Van Boven has spent a decade studying the social costs and benefits of pursuing happiness through the acquisition of life experiences such as traveling and going to concerts versus the purchase of material possessions like fancy cars and jewelry.
"We have found that material possessions don't provide as much enduring happiness as the pursuit of life experiences," Van Boven said.
The "take home" message in his most recent study, which appears in this month's edition of the Personality and Social Psychology Bulletin, is that not only will investing in material possessions make us less happy than investing in life experiences, but that it often makes us less popular among our peers as well.
"The mistake we can sometimes make is believing that pursuing material possessions will gain us status and admiration while also improving our social relationships," Van Boven said. "In fact, it seems to have exactly the opposite effect. This is really problematic because we know that having quality social relationships is one of the best predictors of happiness, health and well-being.
"So for many of us we should rethink these decisions that we might make in terms of pursuing material possessions versus life experiences," he said. "Trying to have a happier life by the acquisition of material possessions is probably not a very wise decision."
CU-Boulder marketing Professor Margaret Campbell and Cornell University Professor Thomas Gilovich were co-authors on the study.
Past studies have found that people who are materialistic tend to have lower quality social relationships. They also have fewer and less satisfying friendships.
In the recent study, Van Boven and his colleagues conducted five experiments with undergraduate students and through a national survey. They sought to find out if people had unfavorable stereotypes of materialistic people and to see if these stereotypes led them to like the materialistic people less than those who pursued life experiences.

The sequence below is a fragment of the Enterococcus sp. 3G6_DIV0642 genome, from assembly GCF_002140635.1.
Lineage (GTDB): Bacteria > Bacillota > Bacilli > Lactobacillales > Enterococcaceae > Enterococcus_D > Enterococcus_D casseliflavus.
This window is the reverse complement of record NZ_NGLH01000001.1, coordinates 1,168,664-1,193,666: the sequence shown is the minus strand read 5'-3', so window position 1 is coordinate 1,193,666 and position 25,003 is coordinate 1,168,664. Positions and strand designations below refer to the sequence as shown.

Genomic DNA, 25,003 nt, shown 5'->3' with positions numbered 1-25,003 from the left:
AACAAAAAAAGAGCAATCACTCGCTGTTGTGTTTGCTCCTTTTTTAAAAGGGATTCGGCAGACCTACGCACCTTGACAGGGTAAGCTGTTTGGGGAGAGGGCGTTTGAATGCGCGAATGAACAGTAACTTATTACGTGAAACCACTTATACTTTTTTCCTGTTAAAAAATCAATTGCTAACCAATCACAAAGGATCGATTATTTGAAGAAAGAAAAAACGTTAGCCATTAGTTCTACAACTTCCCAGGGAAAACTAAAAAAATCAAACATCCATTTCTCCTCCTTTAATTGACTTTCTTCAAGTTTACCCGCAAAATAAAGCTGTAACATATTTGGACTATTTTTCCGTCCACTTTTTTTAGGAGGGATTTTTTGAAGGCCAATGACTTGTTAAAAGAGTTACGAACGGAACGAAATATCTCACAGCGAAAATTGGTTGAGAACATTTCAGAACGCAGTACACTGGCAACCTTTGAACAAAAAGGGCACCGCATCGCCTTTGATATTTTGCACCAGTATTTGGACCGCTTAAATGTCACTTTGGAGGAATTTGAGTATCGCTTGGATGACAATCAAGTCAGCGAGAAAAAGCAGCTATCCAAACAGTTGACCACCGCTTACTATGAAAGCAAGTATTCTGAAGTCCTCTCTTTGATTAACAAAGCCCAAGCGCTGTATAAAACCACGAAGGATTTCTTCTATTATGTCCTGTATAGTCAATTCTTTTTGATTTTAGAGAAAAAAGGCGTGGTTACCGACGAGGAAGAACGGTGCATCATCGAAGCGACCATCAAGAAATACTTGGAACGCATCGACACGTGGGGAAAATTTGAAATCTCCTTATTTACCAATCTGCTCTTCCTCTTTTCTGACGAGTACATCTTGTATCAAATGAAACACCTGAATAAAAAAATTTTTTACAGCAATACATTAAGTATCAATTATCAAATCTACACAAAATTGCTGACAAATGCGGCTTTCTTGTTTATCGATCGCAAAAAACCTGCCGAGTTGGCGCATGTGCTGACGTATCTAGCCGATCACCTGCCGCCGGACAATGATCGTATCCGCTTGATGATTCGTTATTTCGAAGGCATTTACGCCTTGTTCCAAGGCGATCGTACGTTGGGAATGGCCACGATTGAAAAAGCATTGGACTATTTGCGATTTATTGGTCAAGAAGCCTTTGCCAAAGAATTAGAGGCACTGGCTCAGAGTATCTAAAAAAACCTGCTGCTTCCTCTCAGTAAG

In one experiment undergraduates who didn't know each other were randomly paired up and assigned to discuss either a material possession or a life experience they had purchased and were happy with. After talking for 15 or 20 minutes they were then asked about their conversation partners by the researchers.
"What we found was that people who had discussed their material possessions liked their conversation partner less than those who had discussed an experience they had purchased," Van Boven said. "They also were less interested in forming a friendship with them, so there's a real social cost to being associated with material possessions rather than life experiences."
In another experiment using a national survey, the researchers told people about someone who had purchased a material item such as a new shirt or a life experience like a concert ticket. They then asked them a number of questions about that person. They found that simply learning that someone made a material purchase caused them to like him or her less than learning that someone made an experiential purchase.
"We have pretty negative stereotypes of people who are materialistic," Van Boven said. "When we asked people to think of someone who is materialistic and describe their personality traits, selfish and self-centered come up pretty frequently. However, when we asked people to describe someone who is more experiential in nature, things like altruistic, friendly and outgoing come up much more frequently."
So what do you do if you're somebody who really likes to buy lots of material possessions?